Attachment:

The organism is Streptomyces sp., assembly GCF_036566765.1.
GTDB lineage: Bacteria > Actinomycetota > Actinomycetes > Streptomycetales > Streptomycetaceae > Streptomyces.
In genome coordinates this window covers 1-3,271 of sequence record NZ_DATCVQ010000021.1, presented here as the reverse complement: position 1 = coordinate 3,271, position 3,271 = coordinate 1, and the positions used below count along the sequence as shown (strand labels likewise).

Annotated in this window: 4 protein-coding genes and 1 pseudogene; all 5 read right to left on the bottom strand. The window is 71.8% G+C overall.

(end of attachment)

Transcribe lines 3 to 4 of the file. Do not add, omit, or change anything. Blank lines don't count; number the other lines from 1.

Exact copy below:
In genome coordinates this window covers 1-3,271 of sequence record NZ_DATCVQ010000021.1, presented here as the reverse complement: position 1 = coordinate 3,271, position 3,271 = coordinate 1, and the positions used below count along the sequence as shown (strand labels likewise).

Annotated in this window: 4 protein-coding genes and 1 pseudogene; all 5 read right to left on the bottom strand. The window is 71.8% G+C overall.